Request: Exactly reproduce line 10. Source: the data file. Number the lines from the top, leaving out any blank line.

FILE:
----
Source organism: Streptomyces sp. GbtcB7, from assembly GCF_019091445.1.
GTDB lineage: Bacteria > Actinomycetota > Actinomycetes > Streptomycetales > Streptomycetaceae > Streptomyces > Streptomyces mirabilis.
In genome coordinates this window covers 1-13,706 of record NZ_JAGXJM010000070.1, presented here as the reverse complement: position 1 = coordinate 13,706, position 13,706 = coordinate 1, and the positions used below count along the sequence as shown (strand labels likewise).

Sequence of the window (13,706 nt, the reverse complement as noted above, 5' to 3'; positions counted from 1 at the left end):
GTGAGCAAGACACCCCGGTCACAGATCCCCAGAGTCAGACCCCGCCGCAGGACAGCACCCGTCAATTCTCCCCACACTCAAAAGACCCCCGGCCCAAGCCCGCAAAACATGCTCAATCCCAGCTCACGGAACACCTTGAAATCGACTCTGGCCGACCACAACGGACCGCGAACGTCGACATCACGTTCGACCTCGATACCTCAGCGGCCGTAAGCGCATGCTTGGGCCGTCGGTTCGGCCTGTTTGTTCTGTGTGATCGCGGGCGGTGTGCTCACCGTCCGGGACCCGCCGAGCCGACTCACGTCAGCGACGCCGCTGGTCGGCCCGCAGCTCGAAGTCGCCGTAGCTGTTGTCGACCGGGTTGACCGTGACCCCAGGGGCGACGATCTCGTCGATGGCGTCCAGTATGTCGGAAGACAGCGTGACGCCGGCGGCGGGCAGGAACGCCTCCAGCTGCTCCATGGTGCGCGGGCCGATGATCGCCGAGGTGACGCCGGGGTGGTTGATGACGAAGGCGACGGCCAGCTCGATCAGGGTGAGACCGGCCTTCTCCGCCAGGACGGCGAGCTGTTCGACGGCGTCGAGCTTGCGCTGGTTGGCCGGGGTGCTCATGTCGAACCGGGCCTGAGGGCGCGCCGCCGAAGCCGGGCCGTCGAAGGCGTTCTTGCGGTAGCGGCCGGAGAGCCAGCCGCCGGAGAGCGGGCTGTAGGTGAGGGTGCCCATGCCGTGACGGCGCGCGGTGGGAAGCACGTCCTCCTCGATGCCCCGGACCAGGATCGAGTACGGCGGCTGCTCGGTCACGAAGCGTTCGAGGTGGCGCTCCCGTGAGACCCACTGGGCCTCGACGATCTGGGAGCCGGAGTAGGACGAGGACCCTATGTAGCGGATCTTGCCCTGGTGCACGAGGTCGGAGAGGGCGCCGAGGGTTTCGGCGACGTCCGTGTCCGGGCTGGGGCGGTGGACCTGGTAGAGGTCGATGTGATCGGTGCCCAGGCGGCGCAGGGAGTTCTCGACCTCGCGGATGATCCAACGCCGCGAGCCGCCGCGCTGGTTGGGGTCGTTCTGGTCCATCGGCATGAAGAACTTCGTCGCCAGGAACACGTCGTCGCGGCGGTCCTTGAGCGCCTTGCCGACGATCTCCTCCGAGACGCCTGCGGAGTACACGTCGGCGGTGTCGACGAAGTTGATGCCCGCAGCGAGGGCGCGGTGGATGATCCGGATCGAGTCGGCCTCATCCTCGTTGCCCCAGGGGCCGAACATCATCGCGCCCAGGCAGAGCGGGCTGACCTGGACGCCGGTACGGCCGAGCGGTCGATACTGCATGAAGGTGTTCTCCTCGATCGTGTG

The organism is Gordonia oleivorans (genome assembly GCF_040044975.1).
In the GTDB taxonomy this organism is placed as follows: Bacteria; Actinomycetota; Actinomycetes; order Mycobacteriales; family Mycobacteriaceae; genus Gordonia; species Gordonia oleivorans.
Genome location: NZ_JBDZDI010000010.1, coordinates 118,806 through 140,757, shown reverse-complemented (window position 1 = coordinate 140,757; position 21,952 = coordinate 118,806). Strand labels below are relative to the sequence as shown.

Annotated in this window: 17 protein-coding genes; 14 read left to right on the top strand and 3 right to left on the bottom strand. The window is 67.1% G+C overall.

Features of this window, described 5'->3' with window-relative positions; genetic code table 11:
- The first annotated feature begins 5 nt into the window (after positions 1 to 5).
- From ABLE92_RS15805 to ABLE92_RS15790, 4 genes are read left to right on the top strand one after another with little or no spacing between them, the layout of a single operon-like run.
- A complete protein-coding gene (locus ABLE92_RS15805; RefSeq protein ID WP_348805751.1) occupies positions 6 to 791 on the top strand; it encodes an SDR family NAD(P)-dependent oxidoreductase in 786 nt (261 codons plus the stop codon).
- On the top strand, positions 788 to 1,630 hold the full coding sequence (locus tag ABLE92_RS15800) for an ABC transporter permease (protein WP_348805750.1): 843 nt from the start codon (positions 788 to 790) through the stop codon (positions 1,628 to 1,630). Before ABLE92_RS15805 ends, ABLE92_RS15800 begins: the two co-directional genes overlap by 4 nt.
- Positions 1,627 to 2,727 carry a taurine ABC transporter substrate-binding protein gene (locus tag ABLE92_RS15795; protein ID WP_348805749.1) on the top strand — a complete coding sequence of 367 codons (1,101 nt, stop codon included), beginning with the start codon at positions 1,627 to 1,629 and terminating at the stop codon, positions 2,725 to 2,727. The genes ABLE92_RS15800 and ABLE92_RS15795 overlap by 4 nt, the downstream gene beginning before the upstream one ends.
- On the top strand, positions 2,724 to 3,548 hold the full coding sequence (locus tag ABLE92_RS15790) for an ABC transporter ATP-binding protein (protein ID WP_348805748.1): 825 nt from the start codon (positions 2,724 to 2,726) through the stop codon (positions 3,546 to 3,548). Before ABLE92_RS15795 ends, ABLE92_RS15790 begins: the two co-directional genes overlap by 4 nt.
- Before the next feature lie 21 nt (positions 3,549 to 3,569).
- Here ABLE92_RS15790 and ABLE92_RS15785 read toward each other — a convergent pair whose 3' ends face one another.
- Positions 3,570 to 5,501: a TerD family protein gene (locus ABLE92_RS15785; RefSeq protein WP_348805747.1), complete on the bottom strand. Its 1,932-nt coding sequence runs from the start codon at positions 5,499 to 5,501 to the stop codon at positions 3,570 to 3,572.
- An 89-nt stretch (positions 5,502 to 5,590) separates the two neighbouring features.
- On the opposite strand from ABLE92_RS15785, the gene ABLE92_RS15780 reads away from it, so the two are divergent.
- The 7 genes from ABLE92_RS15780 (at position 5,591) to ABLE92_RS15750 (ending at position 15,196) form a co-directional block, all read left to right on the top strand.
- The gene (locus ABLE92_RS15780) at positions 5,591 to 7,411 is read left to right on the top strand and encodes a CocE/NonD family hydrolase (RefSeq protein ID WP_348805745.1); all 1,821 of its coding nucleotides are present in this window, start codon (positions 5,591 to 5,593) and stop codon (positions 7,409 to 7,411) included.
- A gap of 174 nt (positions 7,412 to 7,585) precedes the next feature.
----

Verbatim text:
Features of this window, described 5'->3' with window-relative positions; genetic code table 11: